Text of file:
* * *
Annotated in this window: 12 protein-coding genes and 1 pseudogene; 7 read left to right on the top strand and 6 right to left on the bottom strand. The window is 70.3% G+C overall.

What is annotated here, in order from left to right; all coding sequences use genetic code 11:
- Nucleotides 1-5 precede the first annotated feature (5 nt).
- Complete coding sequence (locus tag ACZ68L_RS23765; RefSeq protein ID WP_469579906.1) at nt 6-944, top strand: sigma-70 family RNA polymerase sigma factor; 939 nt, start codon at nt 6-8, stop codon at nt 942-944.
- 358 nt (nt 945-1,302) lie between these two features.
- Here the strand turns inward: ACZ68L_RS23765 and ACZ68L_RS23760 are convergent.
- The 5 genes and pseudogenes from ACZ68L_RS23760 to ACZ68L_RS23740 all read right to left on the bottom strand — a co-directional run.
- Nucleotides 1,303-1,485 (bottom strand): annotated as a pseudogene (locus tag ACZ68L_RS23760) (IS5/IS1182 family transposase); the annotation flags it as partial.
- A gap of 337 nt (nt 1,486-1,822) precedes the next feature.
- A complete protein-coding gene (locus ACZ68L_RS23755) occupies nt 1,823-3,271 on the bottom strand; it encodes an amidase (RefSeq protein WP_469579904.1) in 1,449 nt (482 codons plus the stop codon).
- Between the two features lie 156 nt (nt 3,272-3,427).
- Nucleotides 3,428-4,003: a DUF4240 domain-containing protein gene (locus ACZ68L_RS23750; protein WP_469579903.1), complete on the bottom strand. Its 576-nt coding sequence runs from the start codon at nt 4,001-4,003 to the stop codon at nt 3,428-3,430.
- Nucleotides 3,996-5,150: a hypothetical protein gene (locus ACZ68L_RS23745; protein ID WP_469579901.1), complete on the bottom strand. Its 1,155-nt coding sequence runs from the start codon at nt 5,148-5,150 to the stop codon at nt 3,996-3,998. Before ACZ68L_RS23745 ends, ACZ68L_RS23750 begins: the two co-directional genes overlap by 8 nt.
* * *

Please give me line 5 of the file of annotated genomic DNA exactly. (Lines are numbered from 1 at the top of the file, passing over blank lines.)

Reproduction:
- 358 nt (nt 945-1,302) lie between these two features.